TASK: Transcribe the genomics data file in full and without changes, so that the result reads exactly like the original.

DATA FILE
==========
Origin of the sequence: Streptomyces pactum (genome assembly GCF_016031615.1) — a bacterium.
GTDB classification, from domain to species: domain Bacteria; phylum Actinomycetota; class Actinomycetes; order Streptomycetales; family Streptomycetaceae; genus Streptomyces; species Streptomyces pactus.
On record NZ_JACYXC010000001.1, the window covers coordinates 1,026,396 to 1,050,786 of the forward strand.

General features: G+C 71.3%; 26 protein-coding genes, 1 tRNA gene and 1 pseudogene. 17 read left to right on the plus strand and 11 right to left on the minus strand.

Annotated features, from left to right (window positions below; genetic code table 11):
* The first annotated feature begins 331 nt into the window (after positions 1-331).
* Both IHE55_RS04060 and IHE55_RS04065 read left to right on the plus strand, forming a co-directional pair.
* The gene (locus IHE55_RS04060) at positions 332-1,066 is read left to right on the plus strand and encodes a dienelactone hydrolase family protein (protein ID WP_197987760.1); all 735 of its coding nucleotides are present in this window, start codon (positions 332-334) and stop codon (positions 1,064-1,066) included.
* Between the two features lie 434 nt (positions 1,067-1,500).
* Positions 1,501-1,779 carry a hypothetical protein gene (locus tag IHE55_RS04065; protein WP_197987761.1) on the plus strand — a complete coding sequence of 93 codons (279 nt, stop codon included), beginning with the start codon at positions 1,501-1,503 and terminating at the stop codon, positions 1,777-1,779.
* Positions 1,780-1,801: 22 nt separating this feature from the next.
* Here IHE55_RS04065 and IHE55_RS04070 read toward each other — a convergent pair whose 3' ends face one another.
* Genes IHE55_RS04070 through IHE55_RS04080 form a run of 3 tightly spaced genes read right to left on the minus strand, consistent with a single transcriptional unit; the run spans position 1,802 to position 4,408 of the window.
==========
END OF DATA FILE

Origin of the sequence: Streptomyces pactum (genome assembly GCF_016031615.1) — a bacterium.
GTDB classification, from domain to species: domain Bacteria; phylum Actinomycetota; class Actinomycetes; order Streptomycetales; family Streptomycetaceae; genus Streptomyces; species Streptomyces pactus.
On record NZ_JACYXC010000001.1, the window covers coordinates 1,026,396 to 1,050,786 of the forward strand.

General features: G+C 71.3%; 26 protein-coding genes, 1 tRNA gene and 1 pseudogene. 17 read left to right on the plus strand and 11 right to left on the minus strand.

Annotated features, from left to right (window positions below; genetic code table 11):
* The first annotated feature begins 331 nt into the window (after positions 1-331).
* Both IHE55_RS04060 and IHE55_RS04065 read left to right on the plus strand, forming a co-directional pair.
* The gene (locus IHE55_RS04060) at positions 332-1,066 is read left to right on the plus strand and encodes a dienelactone hydrolase family protein (protein ID WP_197987760.1); all 735 of its coding nucleotides are present in this window, start codon (positions 332-334) and stop codon (positions 1,064-1,066) included.
* Between the two features lie 434 nt (positions 1,067-1,500).
* Positions 1,501-1,779 carry a hypothetical protein gene (locus tag IHE55_RS04065; protein WP_197987761.1) on the plus strand — a complete coding sequence of 93 codons (279 nt, stop codon included), beginning with the start codon at positions 1,501-1,503 and terminating at the stop codon, positions 1,777-1,779.
* Positions 1,780-1,801: 22 nt separating this feature from the next.
* Here IHE55_RS04065 and IHE55_RS04070 read toward each other — a convergent pair whose 3' ends face one another.
* Genes IHE55_RS04070 through IHE55_RS04080 form a run of 3 tightly spaced genes read right to left on the minus strand, consistent with a single transcriptional unit; the run spans position 1,802 to position 4,408 of the window.